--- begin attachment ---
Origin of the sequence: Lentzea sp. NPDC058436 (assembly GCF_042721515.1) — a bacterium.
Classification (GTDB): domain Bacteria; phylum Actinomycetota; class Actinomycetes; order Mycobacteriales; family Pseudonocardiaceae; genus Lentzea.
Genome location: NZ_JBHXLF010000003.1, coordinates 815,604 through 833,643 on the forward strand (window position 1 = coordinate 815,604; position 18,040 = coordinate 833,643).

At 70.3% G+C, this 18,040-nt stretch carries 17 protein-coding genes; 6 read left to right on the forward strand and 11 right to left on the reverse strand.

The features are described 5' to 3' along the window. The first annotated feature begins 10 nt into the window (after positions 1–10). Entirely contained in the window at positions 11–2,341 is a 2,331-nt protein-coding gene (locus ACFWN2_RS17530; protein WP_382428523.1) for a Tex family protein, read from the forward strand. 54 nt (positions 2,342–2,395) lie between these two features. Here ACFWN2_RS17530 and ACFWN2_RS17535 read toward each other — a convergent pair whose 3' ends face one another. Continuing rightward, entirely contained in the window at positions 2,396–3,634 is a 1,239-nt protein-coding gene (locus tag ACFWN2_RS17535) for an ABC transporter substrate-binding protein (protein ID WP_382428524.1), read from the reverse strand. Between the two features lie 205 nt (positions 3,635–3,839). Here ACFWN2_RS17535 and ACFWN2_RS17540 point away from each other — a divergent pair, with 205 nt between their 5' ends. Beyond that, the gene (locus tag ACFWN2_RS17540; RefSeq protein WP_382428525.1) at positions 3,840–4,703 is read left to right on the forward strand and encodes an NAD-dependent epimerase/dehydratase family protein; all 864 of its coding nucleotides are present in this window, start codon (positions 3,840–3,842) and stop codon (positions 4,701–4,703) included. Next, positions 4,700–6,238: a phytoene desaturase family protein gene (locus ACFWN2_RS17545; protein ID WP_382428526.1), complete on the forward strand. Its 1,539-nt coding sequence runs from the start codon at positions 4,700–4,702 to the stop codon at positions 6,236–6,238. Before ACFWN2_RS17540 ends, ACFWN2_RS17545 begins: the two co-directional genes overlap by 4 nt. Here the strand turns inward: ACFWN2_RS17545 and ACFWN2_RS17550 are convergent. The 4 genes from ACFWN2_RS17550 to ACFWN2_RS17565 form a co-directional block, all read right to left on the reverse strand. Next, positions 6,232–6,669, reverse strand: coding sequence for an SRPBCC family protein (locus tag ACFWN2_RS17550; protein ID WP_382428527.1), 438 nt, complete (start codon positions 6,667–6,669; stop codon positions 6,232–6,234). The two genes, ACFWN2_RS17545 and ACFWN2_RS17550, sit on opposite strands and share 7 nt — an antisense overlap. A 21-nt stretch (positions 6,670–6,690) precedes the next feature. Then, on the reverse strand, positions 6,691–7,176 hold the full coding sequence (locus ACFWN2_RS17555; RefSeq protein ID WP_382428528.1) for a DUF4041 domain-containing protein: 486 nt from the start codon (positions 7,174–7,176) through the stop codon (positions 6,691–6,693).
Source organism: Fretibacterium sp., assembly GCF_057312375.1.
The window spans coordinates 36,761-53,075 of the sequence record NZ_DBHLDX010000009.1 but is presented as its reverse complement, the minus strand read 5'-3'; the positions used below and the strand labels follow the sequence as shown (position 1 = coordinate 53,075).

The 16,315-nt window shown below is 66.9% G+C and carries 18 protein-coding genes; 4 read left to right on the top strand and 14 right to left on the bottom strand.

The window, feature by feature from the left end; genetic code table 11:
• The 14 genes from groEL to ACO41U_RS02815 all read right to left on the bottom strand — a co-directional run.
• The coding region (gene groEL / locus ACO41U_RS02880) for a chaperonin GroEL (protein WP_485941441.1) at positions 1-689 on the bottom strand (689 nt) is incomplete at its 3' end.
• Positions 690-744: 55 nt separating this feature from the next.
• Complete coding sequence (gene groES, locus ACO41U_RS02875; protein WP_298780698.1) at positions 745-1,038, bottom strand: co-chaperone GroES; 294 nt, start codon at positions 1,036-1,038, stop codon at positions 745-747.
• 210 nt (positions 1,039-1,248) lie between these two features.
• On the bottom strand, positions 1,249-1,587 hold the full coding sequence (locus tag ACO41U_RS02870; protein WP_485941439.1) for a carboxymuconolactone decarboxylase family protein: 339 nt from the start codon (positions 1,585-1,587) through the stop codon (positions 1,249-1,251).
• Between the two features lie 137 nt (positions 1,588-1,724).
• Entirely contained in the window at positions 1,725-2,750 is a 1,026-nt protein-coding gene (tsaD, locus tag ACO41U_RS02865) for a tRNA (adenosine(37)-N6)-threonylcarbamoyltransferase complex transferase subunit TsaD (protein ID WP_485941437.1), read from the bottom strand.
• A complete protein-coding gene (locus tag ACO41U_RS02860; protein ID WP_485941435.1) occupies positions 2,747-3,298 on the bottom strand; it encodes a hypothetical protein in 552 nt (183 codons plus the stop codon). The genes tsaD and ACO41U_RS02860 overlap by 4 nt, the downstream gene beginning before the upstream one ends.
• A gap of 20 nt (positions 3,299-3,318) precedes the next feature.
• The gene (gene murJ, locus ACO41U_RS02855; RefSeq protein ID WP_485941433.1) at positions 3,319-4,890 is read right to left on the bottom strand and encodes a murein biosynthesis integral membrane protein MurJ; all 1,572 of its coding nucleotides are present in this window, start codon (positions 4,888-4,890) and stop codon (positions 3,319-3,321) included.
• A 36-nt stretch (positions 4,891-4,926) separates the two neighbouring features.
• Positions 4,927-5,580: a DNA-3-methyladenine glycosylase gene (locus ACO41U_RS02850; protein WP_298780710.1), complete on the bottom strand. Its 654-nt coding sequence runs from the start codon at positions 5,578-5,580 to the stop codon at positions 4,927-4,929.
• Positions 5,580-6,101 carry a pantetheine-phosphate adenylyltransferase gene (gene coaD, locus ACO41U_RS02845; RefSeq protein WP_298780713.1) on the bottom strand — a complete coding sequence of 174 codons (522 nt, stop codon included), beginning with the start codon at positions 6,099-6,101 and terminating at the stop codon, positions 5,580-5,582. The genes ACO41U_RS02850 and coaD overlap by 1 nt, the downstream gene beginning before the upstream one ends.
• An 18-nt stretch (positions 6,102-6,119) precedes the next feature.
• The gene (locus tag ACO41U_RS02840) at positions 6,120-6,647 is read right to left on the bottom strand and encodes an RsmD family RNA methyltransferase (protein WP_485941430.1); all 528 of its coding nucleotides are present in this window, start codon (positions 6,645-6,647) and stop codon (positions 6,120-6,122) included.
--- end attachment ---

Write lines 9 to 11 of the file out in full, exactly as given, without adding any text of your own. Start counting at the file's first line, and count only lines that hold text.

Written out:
The window, feature by feature from the left end; genetic code table 11:
• The 14 genes from groEL to ACO41U_RS02815 all read right to left on the bottom strand — a co-directional run.
• The coding region (gene groEL / locus ACO41U_RS02880) for a chaperonin GroEL (protein WP_485941441.1) at positions 1-689 on the bottom strand (689 nt) is incomplete at its 3' end.